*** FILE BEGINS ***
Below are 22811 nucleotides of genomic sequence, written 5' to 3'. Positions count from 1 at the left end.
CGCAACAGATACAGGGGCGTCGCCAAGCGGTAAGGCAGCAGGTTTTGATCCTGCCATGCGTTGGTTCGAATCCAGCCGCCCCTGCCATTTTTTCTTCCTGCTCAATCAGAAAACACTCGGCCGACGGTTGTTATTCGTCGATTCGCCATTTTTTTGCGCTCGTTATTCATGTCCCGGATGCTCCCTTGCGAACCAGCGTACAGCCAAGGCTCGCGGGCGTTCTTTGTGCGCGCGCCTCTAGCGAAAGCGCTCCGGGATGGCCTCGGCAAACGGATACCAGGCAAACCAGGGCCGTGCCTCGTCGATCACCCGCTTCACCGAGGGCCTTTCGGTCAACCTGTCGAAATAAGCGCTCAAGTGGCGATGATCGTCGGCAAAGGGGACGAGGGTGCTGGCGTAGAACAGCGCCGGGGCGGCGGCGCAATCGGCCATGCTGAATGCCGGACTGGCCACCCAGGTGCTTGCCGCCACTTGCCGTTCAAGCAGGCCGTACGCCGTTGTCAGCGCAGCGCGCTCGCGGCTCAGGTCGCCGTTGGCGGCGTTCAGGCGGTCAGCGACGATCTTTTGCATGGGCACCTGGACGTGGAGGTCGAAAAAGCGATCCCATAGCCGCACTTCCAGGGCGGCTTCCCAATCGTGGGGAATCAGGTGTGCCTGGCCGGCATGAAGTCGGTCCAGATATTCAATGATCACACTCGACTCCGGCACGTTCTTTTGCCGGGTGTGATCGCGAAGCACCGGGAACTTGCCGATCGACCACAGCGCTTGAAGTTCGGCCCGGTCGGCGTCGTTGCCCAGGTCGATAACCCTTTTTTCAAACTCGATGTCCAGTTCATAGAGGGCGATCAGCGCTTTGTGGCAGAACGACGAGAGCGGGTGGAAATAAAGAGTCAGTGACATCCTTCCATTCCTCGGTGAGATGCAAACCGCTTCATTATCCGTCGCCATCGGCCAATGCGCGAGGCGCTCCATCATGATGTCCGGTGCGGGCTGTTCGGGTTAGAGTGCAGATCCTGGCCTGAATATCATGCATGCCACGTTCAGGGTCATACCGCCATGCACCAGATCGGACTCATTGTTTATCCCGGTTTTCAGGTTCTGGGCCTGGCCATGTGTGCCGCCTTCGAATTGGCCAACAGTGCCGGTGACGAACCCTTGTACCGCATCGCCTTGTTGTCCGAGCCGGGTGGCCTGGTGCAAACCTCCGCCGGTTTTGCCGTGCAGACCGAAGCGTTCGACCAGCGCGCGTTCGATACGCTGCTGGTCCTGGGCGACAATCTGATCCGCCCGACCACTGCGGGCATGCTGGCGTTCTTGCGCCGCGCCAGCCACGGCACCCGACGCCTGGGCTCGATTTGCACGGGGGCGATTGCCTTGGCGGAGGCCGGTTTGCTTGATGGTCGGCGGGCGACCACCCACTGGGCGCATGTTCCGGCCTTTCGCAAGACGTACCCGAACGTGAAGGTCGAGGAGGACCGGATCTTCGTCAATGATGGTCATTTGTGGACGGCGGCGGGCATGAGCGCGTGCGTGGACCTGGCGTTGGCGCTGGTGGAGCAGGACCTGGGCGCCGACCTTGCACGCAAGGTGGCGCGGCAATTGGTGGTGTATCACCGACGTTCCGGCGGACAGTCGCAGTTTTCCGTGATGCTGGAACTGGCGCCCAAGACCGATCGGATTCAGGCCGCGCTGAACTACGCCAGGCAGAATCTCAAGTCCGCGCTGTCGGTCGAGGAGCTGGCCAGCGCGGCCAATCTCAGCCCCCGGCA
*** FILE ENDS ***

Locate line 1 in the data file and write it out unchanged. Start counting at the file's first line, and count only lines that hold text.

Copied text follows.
Below are 22811 nucleotides of genomic sequence, written 5' to 3'. Positions count from 1 at the left end.